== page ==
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An article (with the linguistic glossing abbreviation art) is a word that is used with a noun (as a standalone word or a prefix or suffix) to specify grammatical definiteness of the noun, and in some languages extending to volume or numerical scope.
The articles in English grammar are the and a/an, and in certain contexts some. “An” and “a” are modern forms of the Old English “an”, which in Anglian dialects was the number “one” (compare “on” in Saxon dialects) and survived into Modern Scots as the number “owan”. Both “on” (respelled “one” by the Norman language) and “an” survived into Modern English, with “one” used as the number and “an” (“a”, before nouns that begin with a consonant sound) as an indefinite article.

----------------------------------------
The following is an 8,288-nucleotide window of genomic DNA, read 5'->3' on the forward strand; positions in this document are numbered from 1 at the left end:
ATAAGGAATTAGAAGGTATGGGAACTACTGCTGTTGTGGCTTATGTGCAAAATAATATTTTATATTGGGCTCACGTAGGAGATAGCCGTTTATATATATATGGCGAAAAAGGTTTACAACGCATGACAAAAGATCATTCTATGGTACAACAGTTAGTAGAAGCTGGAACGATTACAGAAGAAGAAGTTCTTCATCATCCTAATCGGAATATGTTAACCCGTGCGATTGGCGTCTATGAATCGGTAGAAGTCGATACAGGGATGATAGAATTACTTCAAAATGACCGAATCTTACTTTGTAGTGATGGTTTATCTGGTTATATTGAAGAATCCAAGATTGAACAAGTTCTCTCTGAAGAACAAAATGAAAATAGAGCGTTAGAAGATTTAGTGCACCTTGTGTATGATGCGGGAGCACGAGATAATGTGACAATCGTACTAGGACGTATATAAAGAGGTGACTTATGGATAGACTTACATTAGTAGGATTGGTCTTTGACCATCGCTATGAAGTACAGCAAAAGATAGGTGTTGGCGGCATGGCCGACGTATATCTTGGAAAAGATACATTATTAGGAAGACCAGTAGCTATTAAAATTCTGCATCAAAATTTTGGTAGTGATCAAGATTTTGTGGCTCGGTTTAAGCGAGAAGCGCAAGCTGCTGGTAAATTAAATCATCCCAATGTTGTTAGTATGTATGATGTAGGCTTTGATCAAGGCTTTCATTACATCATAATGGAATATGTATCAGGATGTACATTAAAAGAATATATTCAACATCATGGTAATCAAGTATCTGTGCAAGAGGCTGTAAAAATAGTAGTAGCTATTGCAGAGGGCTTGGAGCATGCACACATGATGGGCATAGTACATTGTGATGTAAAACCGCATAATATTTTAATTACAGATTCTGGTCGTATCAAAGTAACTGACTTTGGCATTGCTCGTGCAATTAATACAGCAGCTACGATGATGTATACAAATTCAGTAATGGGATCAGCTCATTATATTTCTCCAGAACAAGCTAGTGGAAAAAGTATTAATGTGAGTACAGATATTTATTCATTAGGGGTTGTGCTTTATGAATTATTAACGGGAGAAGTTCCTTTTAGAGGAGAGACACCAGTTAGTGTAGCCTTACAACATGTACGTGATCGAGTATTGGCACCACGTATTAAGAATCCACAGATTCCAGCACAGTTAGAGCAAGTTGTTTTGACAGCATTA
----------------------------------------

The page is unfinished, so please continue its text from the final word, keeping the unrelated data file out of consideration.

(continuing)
In English grammar, articles are frequently considered part of a broader category called determiners, which contains articles, demonstratives (such as “this” and “that”), possessive determiners (such as “my” and “his”), and quantifiers (such as “all” and “few”). Articles and other determiners are also sometimes counted as a type of adjective, since they describe the words that they precede.
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